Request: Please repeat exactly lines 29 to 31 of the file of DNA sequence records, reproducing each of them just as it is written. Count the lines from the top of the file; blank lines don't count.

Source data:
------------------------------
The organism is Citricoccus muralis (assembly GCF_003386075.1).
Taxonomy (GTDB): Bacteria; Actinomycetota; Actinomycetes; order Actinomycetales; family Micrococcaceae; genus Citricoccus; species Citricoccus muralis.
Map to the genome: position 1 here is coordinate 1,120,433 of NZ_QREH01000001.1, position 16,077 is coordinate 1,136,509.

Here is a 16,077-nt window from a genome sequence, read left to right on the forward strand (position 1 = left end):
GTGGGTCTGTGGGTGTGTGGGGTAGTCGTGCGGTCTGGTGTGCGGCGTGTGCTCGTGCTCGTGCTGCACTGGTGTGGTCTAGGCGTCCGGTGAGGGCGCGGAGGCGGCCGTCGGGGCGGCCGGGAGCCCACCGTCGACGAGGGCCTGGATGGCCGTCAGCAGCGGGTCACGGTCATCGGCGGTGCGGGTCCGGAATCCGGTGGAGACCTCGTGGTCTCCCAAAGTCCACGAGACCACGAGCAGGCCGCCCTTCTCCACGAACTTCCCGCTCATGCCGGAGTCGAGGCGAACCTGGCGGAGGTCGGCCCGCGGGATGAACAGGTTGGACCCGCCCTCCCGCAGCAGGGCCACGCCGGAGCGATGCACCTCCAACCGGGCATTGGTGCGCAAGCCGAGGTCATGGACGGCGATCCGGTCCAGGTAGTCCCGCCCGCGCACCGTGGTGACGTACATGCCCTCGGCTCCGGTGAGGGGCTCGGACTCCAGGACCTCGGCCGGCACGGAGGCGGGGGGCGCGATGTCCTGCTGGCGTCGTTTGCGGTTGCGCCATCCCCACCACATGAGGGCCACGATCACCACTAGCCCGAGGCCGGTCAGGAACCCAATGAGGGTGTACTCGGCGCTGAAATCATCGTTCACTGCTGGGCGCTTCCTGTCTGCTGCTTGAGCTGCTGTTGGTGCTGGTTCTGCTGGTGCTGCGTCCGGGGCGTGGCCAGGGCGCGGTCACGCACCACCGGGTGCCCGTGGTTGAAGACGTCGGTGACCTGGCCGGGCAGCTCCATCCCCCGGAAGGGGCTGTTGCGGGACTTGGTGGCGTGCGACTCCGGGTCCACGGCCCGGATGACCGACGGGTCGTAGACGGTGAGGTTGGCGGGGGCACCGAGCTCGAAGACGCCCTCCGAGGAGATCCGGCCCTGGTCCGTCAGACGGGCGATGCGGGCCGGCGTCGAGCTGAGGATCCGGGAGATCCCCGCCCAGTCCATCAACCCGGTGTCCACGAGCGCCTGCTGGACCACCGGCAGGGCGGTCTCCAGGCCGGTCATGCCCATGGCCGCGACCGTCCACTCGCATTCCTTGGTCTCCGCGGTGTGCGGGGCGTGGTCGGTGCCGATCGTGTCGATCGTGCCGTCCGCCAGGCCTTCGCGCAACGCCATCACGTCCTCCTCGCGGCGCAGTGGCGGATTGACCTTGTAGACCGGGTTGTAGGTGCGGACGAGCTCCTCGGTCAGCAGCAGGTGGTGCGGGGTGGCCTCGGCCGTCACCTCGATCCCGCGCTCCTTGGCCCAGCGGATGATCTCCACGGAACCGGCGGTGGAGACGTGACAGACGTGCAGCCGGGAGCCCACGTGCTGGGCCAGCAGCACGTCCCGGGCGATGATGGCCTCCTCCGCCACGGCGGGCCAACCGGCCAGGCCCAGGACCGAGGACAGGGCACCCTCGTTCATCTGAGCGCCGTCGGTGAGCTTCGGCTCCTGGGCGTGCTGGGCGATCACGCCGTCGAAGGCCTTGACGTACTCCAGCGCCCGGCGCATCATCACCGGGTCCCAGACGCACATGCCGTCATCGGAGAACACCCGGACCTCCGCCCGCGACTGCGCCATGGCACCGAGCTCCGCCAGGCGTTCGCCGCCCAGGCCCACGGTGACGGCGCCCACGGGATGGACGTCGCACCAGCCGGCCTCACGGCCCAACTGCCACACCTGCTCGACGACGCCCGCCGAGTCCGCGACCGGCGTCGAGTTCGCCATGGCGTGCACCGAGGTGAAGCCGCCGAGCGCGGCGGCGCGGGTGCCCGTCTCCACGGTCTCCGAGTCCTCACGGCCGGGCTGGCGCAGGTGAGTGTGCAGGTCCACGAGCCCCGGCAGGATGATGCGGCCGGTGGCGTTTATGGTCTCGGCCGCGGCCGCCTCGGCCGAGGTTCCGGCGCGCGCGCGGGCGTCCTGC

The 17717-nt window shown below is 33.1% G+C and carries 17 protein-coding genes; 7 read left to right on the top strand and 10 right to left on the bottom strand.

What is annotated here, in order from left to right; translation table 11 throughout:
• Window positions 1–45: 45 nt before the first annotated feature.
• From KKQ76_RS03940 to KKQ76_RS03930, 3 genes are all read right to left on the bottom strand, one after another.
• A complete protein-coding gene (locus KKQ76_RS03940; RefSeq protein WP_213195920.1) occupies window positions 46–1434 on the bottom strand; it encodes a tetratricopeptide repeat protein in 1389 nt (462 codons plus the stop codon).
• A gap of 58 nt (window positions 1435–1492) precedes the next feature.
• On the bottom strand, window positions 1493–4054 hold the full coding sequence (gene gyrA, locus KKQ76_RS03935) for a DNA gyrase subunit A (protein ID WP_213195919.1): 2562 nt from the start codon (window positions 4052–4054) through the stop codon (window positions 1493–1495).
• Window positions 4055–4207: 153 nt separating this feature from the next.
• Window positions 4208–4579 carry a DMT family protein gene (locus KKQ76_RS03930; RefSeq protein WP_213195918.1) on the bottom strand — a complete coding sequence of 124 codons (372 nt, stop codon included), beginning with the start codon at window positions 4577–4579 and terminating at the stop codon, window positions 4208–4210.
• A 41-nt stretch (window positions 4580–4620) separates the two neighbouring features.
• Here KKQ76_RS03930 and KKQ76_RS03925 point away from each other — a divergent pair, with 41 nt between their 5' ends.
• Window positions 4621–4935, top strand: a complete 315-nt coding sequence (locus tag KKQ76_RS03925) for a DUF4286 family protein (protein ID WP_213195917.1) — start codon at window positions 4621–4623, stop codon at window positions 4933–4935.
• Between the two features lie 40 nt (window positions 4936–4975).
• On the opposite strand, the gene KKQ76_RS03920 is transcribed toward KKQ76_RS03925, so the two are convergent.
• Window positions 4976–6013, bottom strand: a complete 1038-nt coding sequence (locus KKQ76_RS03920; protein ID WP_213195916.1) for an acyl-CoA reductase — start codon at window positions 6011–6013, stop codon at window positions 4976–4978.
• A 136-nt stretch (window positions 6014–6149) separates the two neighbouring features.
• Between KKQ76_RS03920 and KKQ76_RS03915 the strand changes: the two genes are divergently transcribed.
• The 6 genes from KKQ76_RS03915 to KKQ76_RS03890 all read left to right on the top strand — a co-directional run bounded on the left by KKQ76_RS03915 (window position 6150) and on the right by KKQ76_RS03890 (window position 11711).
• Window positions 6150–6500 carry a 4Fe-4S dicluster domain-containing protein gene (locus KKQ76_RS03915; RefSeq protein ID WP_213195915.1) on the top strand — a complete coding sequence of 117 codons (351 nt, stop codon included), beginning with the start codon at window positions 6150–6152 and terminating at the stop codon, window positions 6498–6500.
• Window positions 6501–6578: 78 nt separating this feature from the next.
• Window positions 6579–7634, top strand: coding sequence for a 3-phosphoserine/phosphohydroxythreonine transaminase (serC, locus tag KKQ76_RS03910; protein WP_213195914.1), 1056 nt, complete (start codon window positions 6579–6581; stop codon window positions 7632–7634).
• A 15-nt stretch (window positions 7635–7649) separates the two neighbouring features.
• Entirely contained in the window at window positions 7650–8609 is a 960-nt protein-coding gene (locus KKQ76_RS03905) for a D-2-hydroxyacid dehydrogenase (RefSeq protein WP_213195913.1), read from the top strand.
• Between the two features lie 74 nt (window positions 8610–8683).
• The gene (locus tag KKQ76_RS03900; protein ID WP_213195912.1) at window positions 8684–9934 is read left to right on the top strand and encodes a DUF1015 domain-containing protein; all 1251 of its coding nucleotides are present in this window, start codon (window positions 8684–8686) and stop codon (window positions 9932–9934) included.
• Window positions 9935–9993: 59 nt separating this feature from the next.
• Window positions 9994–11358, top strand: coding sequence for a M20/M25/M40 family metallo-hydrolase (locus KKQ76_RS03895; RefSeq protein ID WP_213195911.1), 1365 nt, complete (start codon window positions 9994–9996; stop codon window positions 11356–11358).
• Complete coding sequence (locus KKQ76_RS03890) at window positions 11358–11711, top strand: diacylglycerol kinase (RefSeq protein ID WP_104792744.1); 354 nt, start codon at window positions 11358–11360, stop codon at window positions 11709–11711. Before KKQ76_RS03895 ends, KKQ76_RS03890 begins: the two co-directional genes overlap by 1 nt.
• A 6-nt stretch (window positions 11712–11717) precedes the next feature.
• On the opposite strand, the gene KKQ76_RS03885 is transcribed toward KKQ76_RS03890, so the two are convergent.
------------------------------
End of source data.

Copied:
• Between the two features lie 74 nt (window positions 8610–8683).
• The gene (locus tag KKQ76_RS03900; protein ID WP_213195912.1) at window positions 8684–9934 is read left to right on the top strand and encodes a DUF1015 domain-containing protein; all 1251 of its coding nucleotides are present in this window, start codon (window positions 8684–8686) and stop codon (window positions 9932–9934) included.
• Window positions 9935–9993: 59 nt separating this feature from the next.